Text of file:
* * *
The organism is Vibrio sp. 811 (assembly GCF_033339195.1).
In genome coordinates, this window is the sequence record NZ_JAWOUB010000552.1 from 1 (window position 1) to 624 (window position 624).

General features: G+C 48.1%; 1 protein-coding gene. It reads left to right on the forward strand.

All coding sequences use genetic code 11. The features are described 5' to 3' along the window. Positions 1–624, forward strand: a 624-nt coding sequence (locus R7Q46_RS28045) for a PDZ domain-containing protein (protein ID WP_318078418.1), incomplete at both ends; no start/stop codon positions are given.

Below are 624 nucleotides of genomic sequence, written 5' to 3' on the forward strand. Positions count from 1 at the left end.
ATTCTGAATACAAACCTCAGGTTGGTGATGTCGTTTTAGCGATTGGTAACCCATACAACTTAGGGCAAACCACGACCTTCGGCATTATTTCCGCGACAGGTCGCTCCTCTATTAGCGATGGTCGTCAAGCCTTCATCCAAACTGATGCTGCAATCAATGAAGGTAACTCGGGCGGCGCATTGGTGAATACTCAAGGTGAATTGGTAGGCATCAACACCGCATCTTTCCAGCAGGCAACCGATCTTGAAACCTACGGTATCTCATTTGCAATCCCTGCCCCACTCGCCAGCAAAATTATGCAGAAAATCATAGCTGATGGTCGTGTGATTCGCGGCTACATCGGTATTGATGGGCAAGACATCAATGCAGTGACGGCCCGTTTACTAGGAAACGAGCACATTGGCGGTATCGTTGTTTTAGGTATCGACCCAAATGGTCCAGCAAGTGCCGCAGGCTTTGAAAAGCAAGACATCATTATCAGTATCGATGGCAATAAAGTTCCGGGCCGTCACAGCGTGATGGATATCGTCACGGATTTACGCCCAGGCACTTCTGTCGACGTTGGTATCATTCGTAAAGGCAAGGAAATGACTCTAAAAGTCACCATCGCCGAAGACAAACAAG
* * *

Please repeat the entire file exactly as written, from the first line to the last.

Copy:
The organism is Vibrio sp. 811 (assembly GCF_033339195.1).
In genome coordinates, this window is the sequence record NZ_JAWOUB010000552.1 from 1 (window position 1) to 624 (window position 624).

General features: G+C 48.1%; 1 protein-coding gene. It reads left to right on the forward strand.

All coding sequences use genetic code 11. The features are described 5' to 3' along the window. Positions 1–624, forward strand: a 624-nt coding sequence (locus R7Q46_RS28045) for a PDZ domain-containing protein (protein ID WP_318078418.1), incomplete at both ends; no start/stop codon positions are given.

Below are 624 nucleotides of genomic sequence, written 5' to 3' on the forward strand. Positions count from 1 at the left end.
ATTCTGAATACAAACCTCAGGTTGGTGATGTCGTTTTAGCGATTGGTAACCCATACAACTTAGGGCAAACCACGACCTTCGGCATTATTTCCGCGACAGGTCGCTCCTCTATTAGCGATGGTCGTCAAGCCTTCATCCAAACTGATGCTGCAATCAATGAAGGTAACTCGGGCGGCGCATTGGTGAATACTCAAGGTGAATTGGTAGGCATCAACACCGCATCTTTCCAGCAGGCAACCGATCTTGAAACCTACGGTATCTCATTTGCAATCCCTGCCCCACTCGCCAGCAAAATTATGCAGAAAATCATAGCTGATGGTCGTGTGATTCGCGGCTACATCGGTATTGATGGGCAAGACATCAATGCAGTGACGGCCCGTTTACTAGGAAACGAGCACATTGGCGGTATCGTTGTTTTAGGTATCGACCCAAATGGTCCAGCAAGTGCCGCAGGCTTTGAAAAGCAAGACATCATTATCAGTATCGATGGCAATAAAGTTCCGGGCCGTCACAGCGTGATGGATATCGTCACGGATTTACGCCCAGGCACTTCTGTCGACGTTGGTATCATTCGTAAAGGCAAGGAAATGACTCTAAAAGTCACCATCGCCGAAGACAAACAAG